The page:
Questions To Ask Yourself If You’re Not Losing Weight

When you've set a goal of losing weight, there are few things more frustrating than feeling as though you're working hard to achieve the goal but not experiencing your desired results. Instead of giving up, it's useful to ask yourself a series of questions that can help you evaluate your progress and see if it's necessary to make some changes. Often, some simple tweaks to your approach can make a big difference and help you feel recharged about trying to lose weight. Here are three questions to ask yourself.

Are My Goals Realistic?

It's easy to develop unrealistic goals about weight loss, especially if you've watched infomercials on TV that perpetuate false sentiments about losing weight. For example, if you have 75 pounds to lose and you believe that you'll do so in just a couple months, you'll likely be in for some disappointment. Many people are mistakenly not realistic about their weight loss goals. Generally, losing one or two pounds per week is reasonable; knowing this information, you may wish to reset your goals that relate to the speed at which you lose weight.

Am I Going About Things The Right Way?

It's possible that you've picked up some unhelpful ideas about the best way to lose weight. If you follow such ideas, you may be working hard but getting little to show for your efforts. Some people experience weight loss by simply making dietary changes, while others get results through exercise only. However, you'll give yourself the best chance of losing weight if you commit to consuming a healthy diet and exercising frequently, according to the National Weight Control Registry. Through studies, this organization has found that those who eat healthy and get plenty of exercise stand a higher chance of losing weight than those who make changes in only one area.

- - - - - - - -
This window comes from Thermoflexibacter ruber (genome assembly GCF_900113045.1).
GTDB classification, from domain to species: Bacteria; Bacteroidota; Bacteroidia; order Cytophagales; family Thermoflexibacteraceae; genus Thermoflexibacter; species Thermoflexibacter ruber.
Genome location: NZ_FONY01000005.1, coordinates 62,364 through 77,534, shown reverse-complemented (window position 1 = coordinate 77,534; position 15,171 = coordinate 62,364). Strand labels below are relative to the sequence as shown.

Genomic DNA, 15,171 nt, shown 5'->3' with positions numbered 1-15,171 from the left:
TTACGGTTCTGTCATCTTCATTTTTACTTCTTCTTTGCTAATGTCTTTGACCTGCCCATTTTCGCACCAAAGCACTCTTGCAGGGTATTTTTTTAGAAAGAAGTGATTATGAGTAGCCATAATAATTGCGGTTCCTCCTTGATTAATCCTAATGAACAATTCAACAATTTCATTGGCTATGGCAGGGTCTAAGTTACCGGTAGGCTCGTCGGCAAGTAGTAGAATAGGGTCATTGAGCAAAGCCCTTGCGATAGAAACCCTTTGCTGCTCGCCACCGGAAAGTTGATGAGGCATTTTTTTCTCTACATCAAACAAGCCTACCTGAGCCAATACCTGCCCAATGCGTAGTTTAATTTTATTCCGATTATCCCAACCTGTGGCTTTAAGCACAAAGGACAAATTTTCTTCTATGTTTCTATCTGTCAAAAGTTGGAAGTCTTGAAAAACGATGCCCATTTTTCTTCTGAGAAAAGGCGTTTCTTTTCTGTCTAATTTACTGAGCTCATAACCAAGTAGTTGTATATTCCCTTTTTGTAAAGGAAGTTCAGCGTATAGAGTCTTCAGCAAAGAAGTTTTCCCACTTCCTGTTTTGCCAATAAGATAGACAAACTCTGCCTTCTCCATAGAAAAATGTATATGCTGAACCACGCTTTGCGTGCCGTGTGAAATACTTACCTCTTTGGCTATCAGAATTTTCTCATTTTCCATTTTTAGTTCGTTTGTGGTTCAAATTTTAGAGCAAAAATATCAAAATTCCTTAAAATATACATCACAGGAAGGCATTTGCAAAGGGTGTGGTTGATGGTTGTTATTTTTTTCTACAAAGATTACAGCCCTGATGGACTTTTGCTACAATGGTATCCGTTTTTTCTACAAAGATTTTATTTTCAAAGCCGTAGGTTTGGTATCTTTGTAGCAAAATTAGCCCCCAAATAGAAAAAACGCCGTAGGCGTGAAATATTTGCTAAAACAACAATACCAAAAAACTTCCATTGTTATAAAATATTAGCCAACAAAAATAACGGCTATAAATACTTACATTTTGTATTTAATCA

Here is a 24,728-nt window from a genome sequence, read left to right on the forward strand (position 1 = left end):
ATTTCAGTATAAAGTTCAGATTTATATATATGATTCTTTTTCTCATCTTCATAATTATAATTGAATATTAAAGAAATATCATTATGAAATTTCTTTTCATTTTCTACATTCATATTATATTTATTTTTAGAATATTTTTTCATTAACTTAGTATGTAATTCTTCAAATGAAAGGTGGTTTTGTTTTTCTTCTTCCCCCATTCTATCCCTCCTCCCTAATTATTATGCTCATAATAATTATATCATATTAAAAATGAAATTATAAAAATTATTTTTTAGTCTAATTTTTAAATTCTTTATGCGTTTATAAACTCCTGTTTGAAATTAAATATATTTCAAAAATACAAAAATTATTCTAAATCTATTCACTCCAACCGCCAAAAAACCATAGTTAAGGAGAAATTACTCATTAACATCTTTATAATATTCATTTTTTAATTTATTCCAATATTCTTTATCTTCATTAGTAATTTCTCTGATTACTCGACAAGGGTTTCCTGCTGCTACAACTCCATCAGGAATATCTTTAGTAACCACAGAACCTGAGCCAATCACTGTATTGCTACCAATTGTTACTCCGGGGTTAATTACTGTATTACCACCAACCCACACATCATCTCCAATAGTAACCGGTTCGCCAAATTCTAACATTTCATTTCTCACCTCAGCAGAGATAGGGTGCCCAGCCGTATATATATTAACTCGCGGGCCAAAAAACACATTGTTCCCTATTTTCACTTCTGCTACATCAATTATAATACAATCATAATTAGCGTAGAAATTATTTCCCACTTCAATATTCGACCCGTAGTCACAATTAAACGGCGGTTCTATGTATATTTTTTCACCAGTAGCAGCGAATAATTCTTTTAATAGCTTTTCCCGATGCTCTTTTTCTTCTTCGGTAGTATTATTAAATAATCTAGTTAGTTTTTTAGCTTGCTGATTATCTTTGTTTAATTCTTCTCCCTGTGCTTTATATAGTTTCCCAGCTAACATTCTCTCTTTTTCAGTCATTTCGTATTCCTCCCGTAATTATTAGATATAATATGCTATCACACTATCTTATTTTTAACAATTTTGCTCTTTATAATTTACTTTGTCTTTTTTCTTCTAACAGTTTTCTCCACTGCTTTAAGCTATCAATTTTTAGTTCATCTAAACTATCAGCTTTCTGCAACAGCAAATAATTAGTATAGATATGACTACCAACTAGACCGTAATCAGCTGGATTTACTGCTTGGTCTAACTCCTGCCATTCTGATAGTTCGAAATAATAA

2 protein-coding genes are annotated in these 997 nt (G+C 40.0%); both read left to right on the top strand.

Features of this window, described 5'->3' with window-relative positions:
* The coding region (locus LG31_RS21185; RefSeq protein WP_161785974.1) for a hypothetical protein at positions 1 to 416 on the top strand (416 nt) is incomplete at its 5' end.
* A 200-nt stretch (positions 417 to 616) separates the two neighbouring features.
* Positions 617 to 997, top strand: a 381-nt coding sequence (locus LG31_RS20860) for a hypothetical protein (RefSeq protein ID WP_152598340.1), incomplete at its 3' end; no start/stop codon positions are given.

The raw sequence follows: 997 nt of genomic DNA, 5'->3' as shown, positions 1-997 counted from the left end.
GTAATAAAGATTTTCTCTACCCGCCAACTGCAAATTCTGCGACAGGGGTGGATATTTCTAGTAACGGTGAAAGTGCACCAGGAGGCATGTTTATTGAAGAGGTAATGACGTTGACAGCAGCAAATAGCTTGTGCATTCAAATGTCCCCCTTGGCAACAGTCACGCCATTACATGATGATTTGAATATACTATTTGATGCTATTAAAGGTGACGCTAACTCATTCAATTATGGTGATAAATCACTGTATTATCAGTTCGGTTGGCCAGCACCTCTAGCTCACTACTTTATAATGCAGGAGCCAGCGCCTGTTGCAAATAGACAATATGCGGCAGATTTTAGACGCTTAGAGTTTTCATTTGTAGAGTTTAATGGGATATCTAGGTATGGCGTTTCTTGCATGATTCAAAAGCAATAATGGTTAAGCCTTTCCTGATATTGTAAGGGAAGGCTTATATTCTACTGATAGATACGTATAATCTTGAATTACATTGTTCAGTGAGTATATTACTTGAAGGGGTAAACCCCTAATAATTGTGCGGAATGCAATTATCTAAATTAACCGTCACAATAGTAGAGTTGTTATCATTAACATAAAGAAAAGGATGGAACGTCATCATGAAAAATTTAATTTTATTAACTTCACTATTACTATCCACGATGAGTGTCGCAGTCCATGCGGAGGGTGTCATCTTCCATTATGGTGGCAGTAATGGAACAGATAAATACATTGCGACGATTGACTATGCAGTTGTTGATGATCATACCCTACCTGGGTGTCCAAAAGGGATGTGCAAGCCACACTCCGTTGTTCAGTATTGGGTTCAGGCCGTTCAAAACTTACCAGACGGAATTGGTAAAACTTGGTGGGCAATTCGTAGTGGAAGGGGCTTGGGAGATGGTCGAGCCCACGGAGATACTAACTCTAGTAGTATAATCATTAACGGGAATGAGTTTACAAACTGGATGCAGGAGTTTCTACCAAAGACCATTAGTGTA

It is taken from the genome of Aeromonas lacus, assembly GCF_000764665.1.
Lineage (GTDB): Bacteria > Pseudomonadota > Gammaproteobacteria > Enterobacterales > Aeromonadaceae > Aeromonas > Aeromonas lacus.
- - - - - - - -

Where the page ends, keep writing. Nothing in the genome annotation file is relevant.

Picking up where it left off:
Do I Need Help?

Asking for help when you're struggling to lose weight isn't akin to giving up. If you're having a hard time achieving positive results on your own, it may be time to get a helping hand — or even a few helping hands. Whether you visit a weight loss center, hire a personal trainer, speak to a dietitian, or simply recruit some friends to exercise and experiment with cooking healthy meals together, you'll often find that having the right amount of support around you can make a difference as you work toward your goals.

For more information, contact a business such as Mid West Fat Loss.